Allow expanded stem-cell research
The fight over restrictions President George W. Bush imposed onfederally funded research using embryonic stem cells has flared anew,for very good reason. The politically driven restrictions havehandicapped potentially revolutionary, life-saving research. They shouldbe relaxed to allow expanded access to stem cells.
Last week, 206 House members implored Bush to allow researchers to usestem cells available for harvesting from some of the 400,000 embryosfrozen at fertility clinics. Many will be destroyed anyway, anextraordinary waste.
Stem cells are the Zeligs of the human body. They have the singularability to develop into any of the body's tissue types. Scientists arejust beginning to unravel their mysteries, hoping to tap that ability totreat conditions such as diabetes, cancer and spinal cord injury.In August, 2001, Bush said he would allow public funding for researchonly if the stem cells used had already been harvested, a process inwhich the embryos are destroyed. He drew that line under pressure fromfoes of abortion rights to avoid encouraging the destruction of moreembryos.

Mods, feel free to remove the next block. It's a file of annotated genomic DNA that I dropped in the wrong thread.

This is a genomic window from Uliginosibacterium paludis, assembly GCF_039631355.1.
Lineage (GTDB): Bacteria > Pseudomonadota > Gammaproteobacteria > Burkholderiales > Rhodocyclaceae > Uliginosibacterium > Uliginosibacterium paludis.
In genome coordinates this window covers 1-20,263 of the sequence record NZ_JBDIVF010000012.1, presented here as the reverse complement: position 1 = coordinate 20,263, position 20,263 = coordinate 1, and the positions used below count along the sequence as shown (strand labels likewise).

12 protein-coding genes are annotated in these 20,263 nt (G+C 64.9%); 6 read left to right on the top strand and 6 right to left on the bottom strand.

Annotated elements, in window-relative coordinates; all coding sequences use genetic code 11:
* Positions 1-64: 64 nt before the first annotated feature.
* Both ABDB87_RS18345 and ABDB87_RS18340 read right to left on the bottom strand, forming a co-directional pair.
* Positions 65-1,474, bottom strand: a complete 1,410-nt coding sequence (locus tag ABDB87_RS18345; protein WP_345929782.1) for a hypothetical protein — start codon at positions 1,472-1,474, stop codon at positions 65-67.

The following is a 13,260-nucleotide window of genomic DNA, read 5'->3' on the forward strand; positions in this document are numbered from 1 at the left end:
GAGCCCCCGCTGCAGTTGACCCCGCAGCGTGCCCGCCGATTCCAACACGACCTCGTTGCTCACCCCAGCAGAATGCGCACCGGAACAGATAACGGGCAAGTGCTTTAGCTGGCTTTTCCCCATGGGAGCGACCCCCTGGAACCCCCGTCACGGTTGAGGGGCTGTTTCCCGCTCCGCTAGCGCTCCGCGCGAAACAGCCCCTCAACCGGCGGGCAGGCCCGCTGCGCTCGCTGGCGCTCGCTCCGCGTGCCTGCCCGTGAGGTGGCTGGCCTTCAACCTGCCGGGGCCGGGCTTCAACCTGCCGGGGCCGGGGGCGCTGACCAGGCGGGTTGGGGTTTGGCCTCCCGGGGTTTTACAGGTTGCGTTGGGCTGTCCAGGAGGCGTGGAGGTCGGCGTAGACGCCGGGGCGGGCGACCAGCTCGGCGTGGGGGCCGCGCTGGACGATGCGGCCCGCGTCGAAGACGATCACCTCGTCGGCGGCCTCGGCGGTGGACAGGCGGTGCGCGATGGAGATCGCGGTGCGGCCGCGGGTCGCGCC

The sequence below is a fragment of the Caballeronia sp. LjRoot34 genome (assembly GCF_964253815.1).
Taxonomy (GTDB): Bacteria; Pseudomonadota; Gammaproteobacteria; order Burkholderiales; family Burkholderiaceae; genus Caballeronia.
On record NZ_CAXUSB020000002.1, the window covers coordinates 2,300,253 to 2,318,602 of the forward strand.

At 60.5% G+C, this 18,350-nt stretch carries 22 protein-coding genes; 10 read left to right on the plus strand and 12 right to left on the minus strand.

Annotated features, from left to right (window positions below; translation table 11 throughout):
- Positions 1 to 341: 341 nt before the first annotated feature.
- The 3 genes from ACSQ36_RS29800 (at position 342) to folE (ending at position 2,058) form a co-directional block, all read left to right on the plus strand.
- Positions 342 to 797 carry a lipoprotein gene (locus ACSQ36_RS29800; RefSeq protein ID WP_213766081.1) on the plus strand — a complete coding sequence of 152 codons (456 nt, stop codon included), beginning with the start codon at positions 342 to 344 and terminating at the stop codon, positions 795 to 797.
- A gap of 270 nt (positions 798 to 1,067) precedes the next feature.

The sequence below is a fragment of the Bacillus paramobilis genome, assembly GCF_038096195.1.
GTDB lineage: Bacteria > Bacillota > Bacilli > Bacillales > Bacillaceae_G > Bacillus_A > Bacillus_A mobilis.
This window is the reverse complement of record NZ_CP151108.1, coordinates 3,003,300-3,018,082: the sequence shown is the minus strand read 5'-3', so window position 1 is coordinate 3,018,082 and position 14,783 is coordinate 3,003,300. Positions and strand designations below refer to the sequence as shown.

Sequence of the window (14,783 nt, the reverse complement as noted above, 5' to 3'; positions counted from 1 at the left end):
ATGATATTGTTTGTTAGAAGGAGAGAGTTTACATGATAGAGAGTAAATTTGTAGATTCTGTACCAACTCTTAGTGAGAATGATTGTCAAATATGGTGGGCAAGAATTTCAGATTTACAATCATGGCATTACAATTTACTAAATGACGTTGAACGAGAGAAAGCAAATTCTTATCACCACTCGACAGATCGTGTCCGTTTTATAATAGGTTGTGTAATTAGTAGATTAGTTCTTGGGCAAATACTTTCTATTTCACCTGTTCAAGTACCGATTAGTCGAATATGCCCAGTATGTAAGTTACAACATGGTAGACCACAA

At the time, Bush estimated that 78 embryonic stem cell lines would beavailable for researchers. But only 15 cell lines are actually availablenow, and many of those may not be appropriate for therapeutic use. Givena choice between abortion politics and revolutionary research, Bushshould opt for the research.